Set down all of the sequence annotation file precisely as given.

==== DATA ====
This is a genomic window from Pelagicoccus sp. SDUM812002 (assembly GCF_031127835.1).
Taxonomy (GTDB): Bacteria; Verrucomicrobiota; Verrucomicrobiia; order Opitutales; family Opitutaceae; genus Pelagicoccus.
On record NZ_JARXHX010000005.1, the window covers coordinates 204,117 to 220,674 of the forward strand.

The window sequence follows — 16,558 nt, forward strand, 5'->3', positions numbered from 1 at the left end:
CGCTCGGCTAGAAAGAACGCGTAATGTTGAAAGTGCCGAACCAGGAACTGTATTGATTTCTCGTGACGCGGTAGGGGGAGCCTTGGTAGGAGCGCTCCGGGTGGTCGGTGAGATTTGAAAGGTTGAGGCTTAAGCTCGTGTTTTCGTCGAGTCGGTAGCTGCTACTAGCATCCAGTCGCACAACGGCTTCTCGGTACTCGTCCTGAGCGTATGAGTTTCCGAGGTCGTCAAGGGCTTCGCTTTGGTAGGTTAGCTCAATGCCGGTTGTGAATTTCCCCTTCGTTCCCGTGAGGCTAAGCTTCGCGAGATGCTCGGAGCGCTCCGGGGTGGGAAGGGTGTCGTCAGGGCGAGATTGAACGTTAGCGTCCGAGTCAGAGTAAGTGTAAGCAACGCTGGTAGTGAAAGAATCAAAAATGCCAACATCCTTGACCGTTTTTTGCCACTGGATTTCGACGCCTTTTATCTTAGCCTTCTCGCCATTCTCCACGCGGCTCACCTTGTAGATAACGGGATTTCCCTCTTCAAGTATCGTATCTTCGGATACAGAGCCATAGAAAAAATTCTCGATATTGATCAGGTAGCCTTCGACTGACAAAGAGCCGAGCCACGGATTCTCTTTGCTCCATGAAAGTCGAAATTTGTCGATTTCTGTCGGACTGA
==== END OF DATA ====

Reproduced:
This is a genomic window from Pelagicoccus sp. SDUM812002 (assembly GCF_031127835.1).
Taxonomy (GTDB): Bacteria; Verrucomicrobiota; Verrucomicrobiia; order Opitutales; family Opitutaceae; genus Pelagicoccus.
On record NZ_JARXHX010000005.1, the window covers coordinates 204,117 to 220,674 of the forward strand.

The window sequence follows — 16,558 nt, forward strand, 5'->3', positions numbered from 1 at the left end:
CGCTCGGCTAGAAAGAACGCGTAATGTTGAAAGTGCCGAACCAGGAACTGTATTGATTTCTCGTGACGCGGTAGGGGGAGCCTTGGTAGGAGCGCTCCGGGTGGTCGGTGAGATTTGAAAGGTTGAGGCTTAAGCTCGTGTTTTCGTCGAGTCGGTAGCTGCTACTAGCATCCAGTCGCACAACGGCTTCTCGGTACTCGTCCTGAGCGTATGAGTTTCCGAGGTCGTCAAGGGCTTCGCTTTGGTAGGTTAGCTCAATGCCGGTTGTGAATTTCCCCTTCGTTCCCGTGAGGCTAAGCTTCGCGAGATGCTCGGAGCGCTCCGGGGTGGGAAGGGTGTCGTCAGGGCGAGATTGAACGTTAGCGTCCGAGTCAGAGTAAGTGTAAGCAACGCTGGTAGTGAAAGAATCAAAAATGCCAACATCCTTGACCGTTTTTTGCCACTGGATTTCGACGCCTTTTATCTTAGCCTTCTCGCCATTCTCCACGCGGCTCACCTTGTAGATAACGGGATTTCCCTCTTCAAGTATCGTATCTTCGGATACAGAGCCATAGAAAAAATTCTCGATATTGATCAGGTAGCCTTCGACTGACAAAGAGCCGAGCCACGGATTCTCTTTGCTCCATGAAAGTCGAAATTTGTCGATTTCTGTCGGACTGA